Baz Luhrman's cinematic adaptation of The Great Gatsby is hollow. The synthesised aesthetic strangles the dramatic weight of the story; and you're left with fleetingly beautiful post cards of actors cosplaying as characters from one of America's most iconic pieces of literature.
It's the height of the roaring 20s, you're dropped into moneyed Long Island with young writer Caraway (Tobey Maguire). His modest shack sits astride the palatial mansion of mysterious 'new money' poster boy Jay Gatsby (Leonardo Dicaprio). When he's not throwing parties that would make Marie Antoinette blush, Carraway discovers that Gatsby has a secret connection with his cousin Daisy (Carey Mulligan).
Luhrman captures the sweaty jazz infused cultural melting pot of New York and its essential remix of monarchical structures and liberal progressive. The moments of pure ascension come as the pulsating modern score speaks the decadence of the past in a modern dialect. The party sequences with dance numbers, torrential confetti and champagne are intentionally eliciting 'film clip' disorientation. And they're contrasted by the steamy celebrations in hot box Brooklyn apartments, or the sweltering filthy quarries on the outskirts of the city proper. Of course it's not surprising that the director of Romeo and Juliet knows how to evoke intoxicating love on the screen. The shame for the style is that the period and the setting relied so heavily on CGI. Miami as a modern Verona in Romeo and Juliet or the ochre slate of timeless outback Australia has an organic texture that's diluted in the barrage of pixels. In the moments where you can feel a physical space that's not being noticeably altered with post production 'ones' and 'zeroes' the actors are allowed to get feel like they're inhabiting the past; but they're all too fleeting. It's ambitious, it's not a complete failure but the excess is excessive and the depth is in the 3D visuals more than it's in the plot.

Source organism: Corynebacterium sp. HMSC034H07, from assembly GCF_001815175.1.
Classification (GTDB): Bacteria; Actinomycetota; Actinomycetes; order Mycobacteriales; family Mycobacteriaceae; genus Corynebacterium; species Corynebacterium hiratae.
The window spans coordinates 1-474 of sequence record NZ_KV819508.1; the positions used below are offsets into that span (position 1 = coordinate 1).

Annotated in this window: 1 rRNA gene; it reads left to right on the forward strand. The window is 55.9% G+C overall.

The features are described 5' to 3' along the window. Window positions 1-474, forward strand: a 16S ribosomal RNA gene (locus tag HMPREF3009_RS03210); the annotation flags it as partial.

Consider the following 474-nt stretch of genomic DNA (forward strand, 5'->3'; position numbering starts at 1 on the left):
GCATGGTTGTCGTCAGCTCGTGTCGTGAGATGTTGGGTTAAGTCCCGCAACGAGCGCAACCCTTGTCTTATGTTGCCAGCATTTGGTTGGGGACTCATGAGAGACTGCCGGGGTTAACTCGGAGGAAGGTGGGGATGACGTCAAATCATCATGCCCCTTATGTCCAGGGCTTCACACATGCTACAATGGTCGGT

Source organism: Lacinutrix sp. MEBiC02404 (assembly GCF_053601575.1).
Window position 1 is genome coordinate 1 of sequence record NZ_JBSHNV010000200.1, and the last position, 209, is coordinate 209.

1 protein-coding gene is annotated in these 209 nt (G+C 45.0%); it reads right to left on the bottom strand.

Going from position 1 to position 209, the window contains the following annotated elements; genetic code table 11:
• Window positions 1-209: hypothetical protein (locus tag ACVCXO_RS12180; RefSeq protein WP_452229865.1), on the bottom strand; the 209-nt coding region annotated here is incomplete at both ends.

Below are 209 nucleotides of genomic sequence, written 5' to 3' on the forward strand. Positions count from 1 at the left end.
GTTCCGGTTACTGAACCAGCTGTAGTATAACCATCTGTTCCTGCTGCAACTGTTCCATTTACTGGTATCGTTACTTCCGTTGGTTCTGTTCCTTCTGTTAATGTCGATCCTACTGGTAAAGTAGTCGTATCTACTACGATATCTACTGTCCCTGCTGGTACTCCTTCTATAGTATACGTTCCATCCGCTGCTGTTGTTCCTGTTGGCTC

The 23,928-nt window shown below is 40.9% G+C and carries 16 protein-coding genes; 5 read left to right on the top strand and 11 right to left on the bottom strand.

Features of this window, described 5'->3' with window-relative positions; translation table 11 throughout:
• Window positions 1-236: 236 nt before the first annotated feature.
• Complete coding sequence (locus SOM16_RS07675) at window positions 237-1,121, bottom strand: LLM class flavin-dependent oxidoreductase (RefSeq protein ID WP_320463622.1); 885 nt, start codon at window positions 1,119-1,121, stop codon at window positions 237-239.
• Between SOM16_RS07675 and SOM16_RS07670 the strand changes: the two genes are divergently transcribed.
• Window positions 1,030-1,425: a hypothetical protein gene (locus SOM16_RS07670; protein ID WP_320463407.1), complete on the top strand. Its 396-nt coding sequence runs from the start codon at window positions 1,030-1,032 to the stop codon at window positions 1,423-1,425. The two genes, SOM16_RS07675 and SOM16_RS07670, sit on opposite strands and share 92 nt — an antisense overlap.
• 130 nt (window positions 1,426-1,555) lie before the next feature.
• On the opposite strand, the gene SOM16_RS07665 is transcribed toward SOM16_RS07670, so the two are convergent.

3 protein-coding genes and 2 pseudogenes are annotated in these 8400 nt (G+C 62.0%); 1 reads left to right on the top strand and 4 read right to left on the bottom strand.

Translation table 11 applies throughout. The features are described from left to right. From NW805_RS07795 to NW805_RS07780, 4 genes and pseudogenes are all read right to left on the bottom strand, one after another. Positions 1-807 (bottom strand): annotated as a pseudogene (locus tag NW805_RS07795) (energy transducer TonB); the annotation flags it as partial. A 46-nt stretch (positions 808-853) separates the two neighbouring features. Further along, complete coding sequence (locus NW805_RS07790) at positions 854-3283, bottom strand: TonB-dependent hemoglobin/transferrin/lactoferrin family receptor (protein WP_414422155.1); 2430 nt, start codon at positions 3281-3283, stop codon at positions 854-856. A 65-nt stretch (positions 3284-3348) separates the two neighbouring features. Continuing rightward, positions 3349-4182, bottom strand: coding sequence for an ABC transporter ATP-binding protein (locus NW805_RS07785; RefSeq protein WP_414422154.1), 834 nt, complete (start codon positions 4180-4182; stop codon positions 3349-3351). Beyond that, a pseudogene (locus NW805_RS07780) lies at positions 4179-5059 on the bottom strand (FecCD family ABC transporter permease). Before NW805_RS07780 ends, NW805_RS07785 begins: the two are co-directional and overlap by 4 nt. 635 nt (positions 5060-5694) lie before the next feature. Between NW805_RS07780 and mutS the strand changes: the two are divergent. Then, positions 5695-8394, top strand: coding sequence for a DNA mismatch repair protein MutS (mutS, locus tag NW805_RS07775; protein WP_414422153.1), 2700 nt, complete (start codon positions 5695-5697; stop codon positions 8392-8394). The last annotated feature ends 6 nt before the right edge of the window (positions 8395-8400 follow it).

Macguire is such an insipid and frustrating shell of a character and he's burdened with the task of guiding the audience through the story. His sleepy, dispassionate narration needed more of ANYTHING to be engaging. DiCaprio, despite looking the part, was a straight faced charlatan, infatuated with his own self image. The characters very foundations are laid upon a 'house of cards' in the form of Daisy (Mulligan). The fact that this 'Great' character falls for a beautiful but frustratingly aloof 1920s Anna Karenina Tom Buchanan old money playboy - Daisy's adulterous partner - ends up looking like the admirable redemptive character instead of the villain of the piece.
As a total novice to the story, or any of the film adaptations this reviewer was left feeling alienated from a delusional diplomatic puppet in Gatsby, appeased by love lost while the puppet masters in the shadows capitalised from capitalism.
The Great Gatsby is Baz Luhrman's visual tribute album to the novel; and it's only in his filmmaking comfort zones that any of the essence of the text elevates beyond karaoke.
Blake Howard - follow Blake on Twitter here: @blakeisbatman and listen to the audio review on That Movie Show 2UE here or on top-rating film podcast Pod Save Our Screen, available now on iTunes.
Blake Howard is a writer, a podcaster, the editor-in-chief & co-founder of Australian film blog Graffiti With Punctuation. Beginning his criticism APPRENTICESHIP as co-host of That Movie Show 2UE, Blake is now a member of the prestigious Online Film Critic Society, sways the Tomato Meter with Rotten Tomatoes approved reviews. See his articulated words and shrieks (mostly) here at Graffitiwithpunctuation.com and with DarkHorizons.com & 2SER Sydney weekly on Gaggle of Geeks.